Deadline: February 6, 2023
Duke’s Office of Undergraduate Education and Office of Interdisciplinary Studies, in partnership with Duke Learning Innovation, are opening a second round of proposals for Summer Course Development Grants. Schools, departments and other units that offer undergraduate curricula are eligible. These grants seek to foster the development or redesign of summer session courses that:
- Align with the curricular priorities of the school, department or other unit
- Have a good chance of attracting significant student interest from year to year
- Incorporate innovative pedagogical approaches, which may include creation of digital learning assets to supplement or deliver instruction and/or enhance student engagement; such resources can be asynchronous components as part of an in-person class experience, or the development of hybrid courses
- Will be taught by one or more Ph.D. students on a regular basis, beginning the following summer.
|RFP round two released||December 14, 2022|
|RFP deadline for submission||5:00 p.m., February 6, 2023|
|Recipients notified||March 2023|
|Ph.D. student funds made available||May 2023|
|Faculty research funds made available||July 2023|
|Funds to be expended by||September 2023|
The summers of 2021 and 2022 demonstrated significant demand by Duke students and undergraduates from other institutions for summer courses that enable them to make progress on their educational plans. We want to capitalize on that interest while allowing departments and programs to expand and improve their undergraduate curricula and provide Ph.D. students with opportunities to receive summer funding and gain experience as effective teachers.
This grant program provides schools, departments and other units that offer majors, minors or certificates the opportunity to develop or redesign a regular summer course that fulfills a critical curricular niche and will likely attract strong student interest. The data from Duke’s summer sessions indicate that broadly based courses, particularly those fulfilling widely needed curricular requirements, are most likely to attract significant enrollment. More specialized offerings that dovetail closely with doctoral research topics, by contrast, typically under-enroll and risk cancellation.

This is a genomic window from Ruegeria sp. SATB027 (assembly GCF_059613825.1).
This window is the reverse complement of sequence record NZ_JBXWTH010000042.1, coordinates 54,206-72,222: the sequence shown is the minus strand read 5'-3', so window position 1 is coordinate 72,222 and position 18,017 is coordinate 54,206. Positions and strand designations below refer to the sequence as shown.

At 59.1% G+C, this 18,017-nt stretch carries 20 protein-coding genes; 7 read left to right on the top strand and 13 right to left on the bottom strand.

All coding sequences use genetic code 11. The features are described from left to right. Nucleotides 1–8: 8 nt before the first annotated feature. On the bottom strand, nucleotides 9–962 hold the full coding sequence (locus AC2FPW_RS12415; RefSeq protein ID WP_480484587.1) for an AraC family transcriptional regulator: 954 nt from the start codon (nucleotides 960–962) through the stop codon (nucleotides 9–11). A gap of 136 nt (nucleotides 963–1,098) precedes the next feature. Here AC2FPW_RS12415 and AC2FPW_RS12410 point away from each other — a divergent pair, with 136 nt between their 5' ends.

One challenge for many Ph.D. students who teach in the summer has been the development of course materials. Through this funding opportunity, we hope to generate departmental or program resources that instructors of record can build on from year to year, lowering the time summer instructors must invest to get a course up and running. Those resources might include asynchronous elements (e.g., recorded lectures, interviews or conversations) and guidelines for assignments, such as guided research, data analysis, primary source analysis, group projects and ongoing partnerships with Durham- or Triangle-based organizations.
Departments or other units that are awarded a Summer Course Development Grant will receive a funding package for one Ph.D. student in the summer (a full stipend of $8,415, including fringe, coverage of the full summer health fee, and tuition) to work as a graduate assistant developing course materials in partnership with one faculty member. Departments or other units do not need to provide any funds. The faculty member overseeing the graduate assistantship will receive $3,000 in research funding; applications with more than one faculty member will receive up to $5,000 in shared research funding.
Duke Learning Innovation will provide structured course design guidance, which will take the form of a required, in-person, three-day workshop series May 16-18, 2023, ongoing consultation with faculty and graduate assistants funded by the grants, and a culminating presentation of the summer’s work. Learning Innovation will also convene the graduate assistants periodically to share ideas and offer feedback on initial plans. Ideally, the Ph.D. student who works on developing or redesigning a course will have the chance to teach the resulting new or redesigned course the following summer.
Restrictions and Parameters
- Funds may only be used for Ph.D. student graduate assistantships and faculty research funds.
- The graduate assistantship must take place between May 15 and August 18, 2023.
- Ph.D. students should spend approximately 19.9 hours/week on course development work, which should include syllabus creation, creation of course materials, structures for graded and ungraded assignments, and any asynchronous modules.